In our Marrero, LA dental practice, we get a lot of inquiries from patients looking for a permanent, no-hassle, no compromise solution for missing teeth. Dental implants certainly fit the bill, but not everyone can receive dental implants. You must be at a certain level of oral and general health, because getting dental implants is a surgical procedure, and because the dental implant is less likely to fail in a healthy body and mouth (the chances of this are very small for those with suitable health profiles).
Do You Have What It Takes?
It should first be noted that these “requirements” are flexible, and in many cases, your dentist will be able to repair problems that would otherwise prevent you from getting dental implants. A consultation with your dentist is the only way to know for sure if you can get dental implants.
The Condition of Your General Health
Your general health comes into play, because dental implants are placed surgically. Bridges and dentures are, in a sense, appliances you wear; dental implants owe their effectiveness to the fact that they are embedded into the jawbone, under the gums, where eventually the implant fuses with the bone as it undergoes osseointegration (part of the normal healing process, your jawbone grows around the implant, holding it permanently, firmly in place).
From a health perspective, this means you must be well enough and able to tolerate general anesthesia. Getting dental implants is a lengthy surgical procedure, and you need to be “under” for it. Some people simply don’t tolerate general anesthesia, and complications can even be life-threatening in some cases. If you know that you don’t tolerate general anesthesia, make sure your dentist knows so that it can be factored in to the decision-making process.
You must also be free of serious disease. Because everyone’s health is unique, what defines a “serious disease” for one person might be different for another. However, certain diseases seem to universally present problems for people who want dental implants. These include:
- Autoimmune Disorders
- Type II Diabetes
- High Blood Pressure
As stated above, just having one of these diseases does not necessarily “disqualify” you from getting dental implants, but they should still be a major part of the discussion. For example, the most frequent cause of tooth loss in the US is advanced gum disease; it destroys your oral tissues and degrades the bone in your jaw, leading to loose teeth which may fall out, or require extraction. There is a strong link between diabetes and gum disease: if you have one, the chances are high you have the other.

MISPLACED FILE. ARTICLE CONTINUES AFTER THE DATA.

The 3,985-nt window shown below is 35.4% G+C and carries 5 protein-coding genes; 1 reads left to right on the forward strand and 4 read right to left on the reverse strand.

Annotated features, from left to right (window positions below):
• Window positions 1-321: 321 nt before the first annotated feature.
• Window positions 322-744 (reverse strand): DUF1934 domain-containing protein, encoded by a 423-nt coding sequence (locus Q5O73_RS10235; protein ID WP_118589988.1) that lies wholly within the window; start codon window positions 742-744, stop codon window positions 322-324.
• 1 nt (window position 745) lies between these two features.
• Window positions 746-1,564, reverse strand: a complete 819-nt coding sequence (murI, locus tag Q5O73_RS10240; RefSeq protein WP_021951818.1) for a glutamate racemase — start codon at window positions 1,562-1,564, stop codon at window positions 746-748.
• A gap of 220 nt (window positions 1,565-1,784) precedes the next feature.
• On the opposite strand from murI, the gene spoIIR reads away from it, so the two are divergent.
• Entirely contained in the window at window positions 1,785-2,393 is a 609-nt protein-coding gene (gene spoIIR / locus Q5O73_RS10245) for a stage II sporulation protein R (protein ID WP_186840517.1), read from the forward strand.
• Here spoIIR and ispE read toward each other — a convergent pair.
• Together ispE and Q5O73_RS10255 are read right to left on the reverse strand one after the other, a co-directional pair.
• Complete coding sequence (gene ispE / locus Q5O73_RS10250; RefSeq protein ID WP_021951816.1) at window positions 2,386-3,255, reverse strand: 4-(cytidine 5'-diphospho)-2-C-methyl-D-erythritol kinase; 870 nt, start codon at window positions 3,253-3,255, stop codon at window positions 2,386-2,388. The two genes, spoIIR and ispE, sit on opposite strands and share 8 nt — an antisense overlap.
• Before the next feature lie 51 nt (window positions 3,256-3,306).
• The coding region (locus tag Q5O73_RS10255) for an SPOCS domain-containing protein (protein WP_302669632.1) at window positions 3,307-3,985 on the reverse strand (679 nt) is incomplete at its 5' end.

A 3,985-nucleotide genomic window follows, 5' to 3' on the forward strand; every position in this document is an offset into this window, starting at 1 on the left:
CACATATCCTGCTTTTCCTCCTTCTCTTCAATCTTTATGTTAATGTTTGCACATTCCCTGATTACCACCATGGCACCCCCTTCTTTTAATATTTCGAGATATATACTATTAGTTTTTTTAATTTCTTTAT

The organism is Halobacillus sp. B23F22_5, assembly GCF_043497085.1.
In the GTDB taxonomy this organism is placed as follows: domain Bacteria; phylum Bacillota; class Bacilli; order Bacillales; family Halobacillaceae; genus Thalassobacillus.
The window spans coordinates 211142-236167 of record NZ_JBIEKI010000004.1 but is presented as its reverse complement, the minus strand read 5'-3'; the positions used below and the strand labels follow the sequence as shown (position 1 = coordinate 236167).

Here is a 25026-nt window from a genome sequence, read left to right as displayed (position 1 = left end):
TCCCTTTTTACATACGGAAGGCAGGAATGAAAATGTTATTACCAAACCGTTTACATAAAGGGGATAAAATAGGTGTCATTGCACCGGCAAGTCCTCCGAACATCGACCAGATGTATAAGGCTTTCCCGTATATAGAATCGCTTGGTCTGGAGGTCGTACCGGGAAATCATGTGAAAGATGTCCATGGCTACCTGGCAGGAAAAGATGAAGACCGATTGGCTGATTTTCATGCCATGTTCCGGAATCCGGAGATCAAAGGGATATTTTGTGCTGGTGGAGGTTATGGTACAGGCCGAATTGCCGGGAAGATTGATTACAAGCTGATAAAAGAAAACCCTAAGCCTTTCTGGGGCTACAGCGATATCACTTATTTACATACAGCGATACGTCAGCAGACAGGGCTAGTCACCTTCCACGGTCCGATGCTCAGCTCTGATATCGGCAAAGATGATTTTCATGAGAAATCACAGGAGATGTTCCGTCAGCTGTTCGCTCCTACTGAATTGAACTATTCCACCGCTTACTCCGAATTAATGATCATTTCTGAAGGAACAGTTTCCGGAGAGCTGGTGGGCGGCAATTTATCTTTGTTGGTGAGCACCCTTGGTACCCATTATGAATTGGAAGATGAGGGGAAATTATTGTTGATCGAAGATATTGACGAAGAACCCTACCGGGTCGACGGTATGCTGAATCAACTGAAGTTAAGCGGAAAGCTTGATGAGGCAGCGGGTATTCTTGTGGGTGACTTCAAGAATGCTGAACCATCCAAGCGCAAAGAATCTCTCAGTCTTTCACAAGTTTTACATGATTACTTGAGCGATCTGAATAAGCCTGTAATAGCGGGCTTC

The Condition of Your Oral Health
For many people who are interested in dental implants, having the right level of oral health is often a challenge; like we said, gum disease is the number one cause of tooth loss, and its effects can have a negative impact on your ability to successfully undergo implantation, and your ability to support the implant in your body without a relatively high risk of failure. However, there are certain things your dentist can do to help. For example, if your jawbone has been weakened by gum disease, you may be able to get a bone graft (the placement of bone in your jaw from elsewhere in your body).
In addition to being in good oral and general health, you must be a fully grown adult to receive dental implants. There are no exceptions to this rule; a dental implant placed in a mouth that is still growing, developing, and taking shape is the equivalent of putting a wine glass in a cement mixer: implant failure is a certainty.
If you are a smoker, you should quit if you want dental implants. Smoking isn’t a great idea in general, but in the context of dental implants, smoking retards the healing process which is important to the long-term success of the dental implant. Smoking can also cause postoperative complications, and smoking also contributes to a condition called bruxism (known more commonly as “teeth grinding”). Bruxism puts a lot of stress on your teeth as well as implants, to the point where it can threaten the viability of the implants.
This isn’t limited to the period before or during your implantation; smoking while you have dental implants increases the chance of implant failure considerably.
Interested In Dental Implants?
The only way to know if dental implants are right for you is to call us and make an appointment for an exam and consultation. Your dentist will want to discuss your entire health history in addition to checking the condition of your teeth, jaws, and gums to make a final recommendation.
If you have missing teeth, the problems will only get worse: don’t delay, call today!
Dial 504-264-6461 to reach our front desk, or click here to access our online appointment form and book your visit right now!